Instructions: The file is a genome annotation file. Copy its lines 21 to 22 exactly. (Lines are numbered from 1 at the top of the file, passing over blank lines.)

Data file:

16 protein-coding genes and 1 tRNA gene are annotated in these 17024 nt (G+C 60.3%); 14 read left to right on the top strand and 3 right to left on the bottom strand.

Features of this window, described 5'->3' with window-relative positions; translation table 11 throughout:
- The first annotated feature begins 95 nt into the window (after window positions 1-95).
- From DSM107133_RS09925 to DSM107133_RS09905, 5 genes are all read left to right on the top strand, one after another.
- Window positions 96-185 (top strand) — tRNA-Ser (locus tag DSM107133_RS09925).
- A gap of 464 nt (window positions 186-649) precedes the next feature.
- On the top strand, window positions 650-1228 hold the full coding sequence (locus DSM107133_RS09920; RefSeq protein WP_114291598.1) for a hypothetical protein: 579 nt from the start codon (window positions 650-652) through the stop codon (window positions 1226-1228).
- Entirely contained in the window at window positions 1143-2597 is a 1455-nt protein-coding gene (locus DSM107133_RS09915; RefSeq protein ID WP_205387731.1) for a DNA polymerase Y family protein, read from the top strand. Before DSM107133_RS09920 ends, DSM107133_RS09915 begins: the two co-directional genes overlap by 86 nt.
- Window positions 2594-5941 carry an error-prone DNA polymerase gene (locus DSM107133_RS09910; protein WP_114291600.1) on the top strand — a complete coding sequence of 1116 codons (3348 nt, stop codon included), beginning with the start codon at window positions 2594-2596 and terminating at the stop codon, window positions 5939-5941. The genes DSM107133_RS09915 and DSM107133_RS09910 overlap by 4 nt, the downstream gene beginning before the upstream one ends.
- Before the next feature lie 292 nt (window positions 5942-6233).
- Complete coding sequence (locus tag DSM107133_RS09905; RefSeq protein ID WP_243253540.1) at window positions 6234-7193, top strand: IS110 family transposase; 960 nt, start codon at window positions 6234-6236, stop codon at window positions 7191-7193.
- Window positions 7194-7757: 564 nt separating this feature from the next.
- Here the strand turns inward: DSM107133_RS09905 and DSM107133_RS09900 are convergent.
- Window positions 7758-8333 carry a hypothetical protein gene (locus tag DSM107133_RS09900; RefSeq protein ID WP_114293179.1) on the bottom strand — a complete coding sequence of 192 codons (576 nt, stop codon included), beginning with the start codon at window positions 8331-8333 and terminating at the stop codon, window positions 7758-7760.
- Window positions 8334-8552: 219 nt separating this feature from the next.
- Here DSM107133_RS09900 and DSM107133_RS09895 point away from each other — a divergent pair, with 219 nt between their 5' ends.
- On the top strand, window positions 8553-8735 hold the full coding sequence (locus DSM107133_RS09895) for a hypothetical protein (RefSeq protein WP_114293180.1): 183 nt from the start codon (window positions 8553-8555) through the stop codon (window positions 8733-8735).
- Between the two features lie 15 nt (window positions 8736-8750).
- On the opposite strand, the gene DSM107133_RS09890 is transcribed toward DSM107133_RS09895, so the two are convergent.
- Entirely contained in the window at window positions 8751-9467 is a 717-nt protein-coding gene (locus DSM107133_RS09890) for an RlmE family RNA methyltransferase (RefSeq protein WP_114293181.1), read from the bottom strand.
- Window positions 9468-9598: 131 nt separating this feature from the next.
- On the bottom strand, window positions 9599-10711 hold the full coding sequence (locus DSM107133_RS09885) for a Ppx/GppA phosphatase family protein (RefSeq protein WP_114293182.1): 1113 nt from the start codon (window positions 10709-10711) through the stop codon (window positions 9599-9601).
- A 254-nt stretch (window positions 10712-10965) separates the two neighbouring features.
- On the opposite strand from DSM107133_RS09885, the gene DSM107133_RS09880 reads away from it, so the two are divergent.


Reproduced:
- Window positions 9468-9598: 131 nt separating this feature from the next.
- On the bottom strand, window positions 9599-10711 hold the full coding sequence (locus DSM107133_RS09885) for a Ppx/GppA phosphatase family protein (RefSeq protein WP_114293182.1): 1113 nt from the start codon (window positions 10709-10711) through the stop codon (window positions 9599-9601).